Toni Morrison’s uneven novella Home, about an alcoholic veteran of the Korean War trying to rescue his sister from an evil eugenicist, felt both overwritten and unfinished; Sweet Tooth, Ian McEwan’s humorless, entirely unsexy novel about Cold War-era British espionage, made Moonraker look smart; and Junot Díaz’s This Is How You Lose Her was like a teaser for better things to come.
Of the year’s failures, Zadie Smith’s novel NW was at least a very interesting one. Ms. Smith can make the description of a dumpy office feel dire: “Here offices are boxy cramped Victorian damp. Five people share them, the carpet is threadbare, the hole-punch will never be found.” But the novel is less a narrative than an unwelcoming environment to move around in at random. She bogs down her writing with a disruptive and schizophrenic style.
Speaking of interruptions, Laurent Binet’s HHhH was translated into English this year, and is nominally about Reinhard Heydrich—Hitler’s “Butcher of Prague”—but is much more about the difficulty of trying to write a novel about Reinhard Heydrich, including various William Gass-like digressions from the author himself.
A (slightly) less-tortured historical novel was Hilary Mantel’s very entertaining Bring Up the Bodies, about Thomas Cromwell.
Katherine Boo’s amazing reconstruction of life in an Annawadi slum beat out another of Robert Caro’s minute-to-minute biographies of LBJ for the nonfiction National Book Award. Louise Erdrich deservedly won the NBA for fiction with The Round House, her novel about a violent rape on an Ojibwe reservation, though the award felt like it was retroactively awarding a mostly consistent 25-year career. Let’s not even talk about how there was no Pulitzer Prize for fiction.
Metafictional winks—for example, an author naming her protagonist after herself and her supporting cast after her friends—have always seemed dubious to me, so I picked up Sheila Heti’s How Should a Person Be? with apprehension. The book stars Sheila Heti and seemingly includes transcripts of Ms. Heti’s conversations with her real-life friends, though that might be a fictional ruse. Ms. Heti is thoughtful in her exploration of the thin line between fiction and reality, especially in her examination of the ways in which the two bleed together.
Chris Kraus, an antecedent to Ms. Heti, also wrote a small masterpiece this year with a novel about the Los Angeles art world, Summer of Hate.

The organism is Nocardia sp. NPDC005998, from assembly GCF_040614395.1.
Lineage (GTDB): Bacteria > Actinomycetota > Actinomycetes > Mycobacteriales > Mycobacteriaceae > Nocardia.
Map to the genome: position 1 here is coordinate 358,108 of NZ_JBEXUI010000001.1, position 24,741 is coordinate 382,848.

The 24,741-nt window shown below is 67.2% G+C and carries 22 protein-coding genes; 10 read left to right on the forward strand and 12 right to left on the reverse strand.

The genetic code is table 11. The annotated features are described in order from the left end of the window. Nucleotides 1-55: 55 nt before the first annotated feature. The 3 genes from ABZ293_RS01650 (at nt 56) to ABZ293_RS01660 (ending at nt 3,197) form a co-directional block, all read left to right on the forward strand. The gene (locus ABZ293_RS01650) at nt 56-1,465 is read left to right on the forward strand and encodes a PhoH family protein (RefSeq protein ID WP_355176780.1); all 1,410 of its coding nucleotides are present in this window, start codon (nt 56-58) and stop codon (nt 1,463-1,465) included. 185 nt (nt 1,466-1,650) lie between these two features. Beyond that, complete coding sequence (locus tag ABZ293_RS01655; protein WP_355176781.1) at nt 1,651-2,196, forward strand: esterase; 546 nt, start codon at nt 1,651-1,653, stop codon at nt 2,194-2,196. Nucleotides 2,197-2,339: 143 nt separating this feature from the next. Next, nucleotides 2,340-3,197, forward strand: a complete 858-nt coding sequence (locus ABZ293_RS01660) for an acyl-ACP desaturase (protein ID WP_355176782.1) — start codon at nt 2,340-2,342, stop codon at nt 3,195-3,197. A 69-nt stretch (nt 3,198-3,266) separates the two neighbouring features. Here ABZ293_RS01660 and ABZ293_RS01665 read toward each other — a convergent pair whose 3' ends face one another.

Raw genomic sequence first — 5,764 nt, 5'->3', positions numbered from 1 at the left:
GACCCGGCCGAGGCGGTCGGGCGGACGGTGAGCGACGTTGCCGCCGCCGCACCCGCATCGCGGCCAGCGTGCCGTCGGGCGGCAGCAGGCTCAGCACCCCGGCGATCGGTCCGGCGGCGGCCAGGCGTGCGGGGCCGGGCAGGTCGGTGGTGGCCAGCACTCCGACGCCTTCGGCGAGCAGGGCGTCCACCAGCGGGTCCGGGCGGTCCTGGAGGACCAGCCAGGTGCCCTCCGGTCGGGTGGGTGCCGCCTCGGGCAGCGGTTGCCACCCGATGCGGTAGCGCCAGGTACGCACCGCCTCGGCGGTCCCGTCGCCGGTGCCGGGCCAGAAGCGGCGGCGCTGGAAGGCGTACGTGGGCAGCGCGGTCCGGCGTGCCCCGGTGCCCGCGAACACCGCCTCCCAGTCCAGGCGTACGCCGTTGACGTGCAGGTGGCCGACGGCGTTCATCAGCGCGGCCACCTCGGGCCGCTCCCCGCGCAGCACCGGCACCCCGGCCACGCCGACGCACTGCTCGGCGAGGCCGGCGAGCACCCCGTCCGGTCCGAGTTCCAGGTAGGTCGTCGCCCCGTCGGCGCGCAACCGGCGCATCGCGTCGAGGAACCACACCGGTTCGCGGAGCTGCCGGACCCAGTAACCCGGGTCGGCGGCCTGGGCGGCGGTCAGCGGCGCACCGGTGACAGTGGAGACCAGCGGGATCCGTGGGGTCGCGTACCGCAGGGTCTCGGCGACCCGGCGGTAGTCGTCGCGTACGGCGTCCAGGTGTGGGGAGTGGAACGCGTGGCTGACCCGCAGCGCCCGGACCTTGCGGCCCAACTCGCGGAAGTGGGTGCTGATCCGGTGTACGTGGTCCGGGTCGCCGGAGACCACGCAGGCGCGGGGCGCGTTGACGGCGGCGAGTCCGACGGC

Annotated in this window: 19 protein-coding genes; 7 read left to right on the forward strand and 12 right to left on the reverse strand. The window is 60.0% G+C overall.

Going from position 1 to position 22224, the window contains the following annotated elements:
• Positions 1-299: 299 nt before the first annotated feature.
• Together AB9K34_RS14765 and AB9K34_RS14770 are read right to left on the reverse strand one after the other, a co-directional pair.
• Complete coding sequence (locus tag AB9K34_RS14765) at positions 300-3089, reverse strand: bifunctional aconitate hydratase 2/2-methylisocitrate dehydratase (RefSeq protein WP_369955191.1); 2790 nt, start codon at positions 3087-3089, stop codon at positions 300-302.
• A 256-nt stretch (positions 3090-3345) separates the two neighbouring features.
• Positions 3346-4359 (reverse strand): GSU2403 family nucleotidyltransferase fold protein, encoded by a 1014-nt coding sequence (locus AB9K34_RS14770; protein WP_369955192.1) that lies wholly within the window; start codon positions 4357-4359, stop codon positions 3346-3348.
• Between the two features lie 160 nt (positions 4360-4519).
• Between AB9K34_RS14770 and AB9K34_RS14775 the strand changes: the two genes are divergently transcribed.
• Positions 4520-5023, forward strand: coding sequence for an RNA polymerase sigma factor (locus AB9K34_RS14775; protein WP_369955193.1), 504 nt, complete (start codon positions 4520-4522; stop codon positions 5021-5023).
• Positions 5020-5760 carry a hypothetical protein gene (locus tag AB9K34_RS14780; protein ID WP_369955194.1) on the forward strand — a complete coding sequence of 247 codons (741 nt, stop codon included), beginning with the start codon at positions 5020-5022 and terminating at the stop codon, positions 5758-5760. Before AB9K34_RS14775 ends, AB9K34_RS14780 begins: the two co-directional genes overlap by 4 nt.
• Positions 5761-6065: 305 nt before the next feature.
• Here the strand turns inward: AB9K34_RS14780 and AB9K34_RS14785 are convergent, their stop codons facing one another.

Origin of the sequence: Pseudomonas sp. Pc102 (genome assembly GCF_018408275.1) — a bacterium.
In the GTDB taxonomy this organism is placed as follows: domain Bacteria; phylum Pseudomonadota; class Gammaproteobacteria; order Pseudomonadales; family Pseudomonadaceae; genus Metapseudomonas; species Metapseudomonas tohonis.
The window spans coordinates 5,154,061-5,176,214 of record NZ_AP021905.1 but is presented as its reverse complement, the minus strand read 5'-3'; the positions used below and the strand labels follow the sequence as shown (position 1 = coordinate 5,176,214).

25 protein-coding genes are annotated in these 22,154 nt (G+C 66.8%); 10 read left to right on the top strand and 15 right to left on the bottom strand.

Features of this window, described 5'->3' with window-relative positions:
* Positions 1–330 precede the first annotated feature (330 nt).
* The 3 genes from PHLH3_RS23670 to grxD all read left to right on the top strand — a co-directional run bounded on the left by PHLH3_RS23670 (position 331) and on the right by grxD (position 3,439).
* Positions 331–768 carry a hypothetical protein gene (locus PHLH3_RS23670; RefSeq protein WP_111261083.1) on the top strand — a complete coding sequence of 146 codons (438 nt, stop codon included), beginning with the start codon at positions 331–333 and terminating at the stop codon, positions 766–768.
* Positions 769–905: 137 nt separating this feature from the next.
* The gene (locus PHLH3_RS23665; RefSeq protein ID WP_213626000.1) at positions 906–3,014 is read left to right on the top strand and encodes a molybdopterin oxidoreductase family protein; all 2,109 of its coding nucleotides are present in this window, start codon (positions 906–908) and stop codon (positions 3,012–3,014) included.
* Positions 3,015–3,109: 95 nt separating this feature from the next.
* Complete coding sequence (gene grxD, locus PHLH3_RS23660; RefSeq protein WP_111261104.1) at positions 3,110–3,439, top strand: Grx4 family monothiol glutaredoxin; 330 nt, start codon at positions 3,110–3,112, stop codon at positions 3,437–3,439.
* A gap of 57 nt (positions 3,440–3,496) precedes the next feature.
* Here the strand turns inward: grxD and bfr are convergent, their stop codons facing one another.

I can’t think of a better work of nonfiction in 2012 than Mark Binelli’s Detroit City is the Place to Be, an antidote to Scott Lasser’s atrocity. Nothing has come as close to realistically documenting the wackiness of contemporary Detroit. At one point, Mr. Binelli sneaks onto the set of the remake of the communists-are-coming smut movie Red Dawn, which was filmed at the author’s old high school. The city had been plastered with fictional propaganda posters that say things like YOU DESERVE TO BE HERE. Mr. Binelli overhears a crew member talking about how much he loved filming in Detroit: “We were setting off major explosions in the middle of downtown! Seriously, man, there’s nowhere else in the country they’d let you do something like this.”
It was a good year for poetry. Maureen N. McLane (full disclosure: a grad school professor of mine) wrote a brilliant poem-memoir that attempted to answer the question, “Why poetry?” (The answers range from “Poetry is connate with the origin of man” to “I have wasted my life.”) Having Louise Glück’s collected poems in a single volume is a gift. Michael Robbins published the most assured debut I’ve read in a long time. And any year John Ashbery publishes a book is A-okay with me, especially one with the lines, “No one expects life to be a single adventure,/yet conversely, one is surprised when it turns out disappointing.” Also, Frederick Seidel’s Nice Weather included some of the bleakest imagery of the year:
This is what it’s like at the end
of the day.
But soon the day will go away.
Sunlight preoccupies the cross
It and night soon will meet.
Meanwhile, there is Central
Now the park is getting dark.
Oh, and speaking of bleak, Fifty Shades of Grey saved publishing.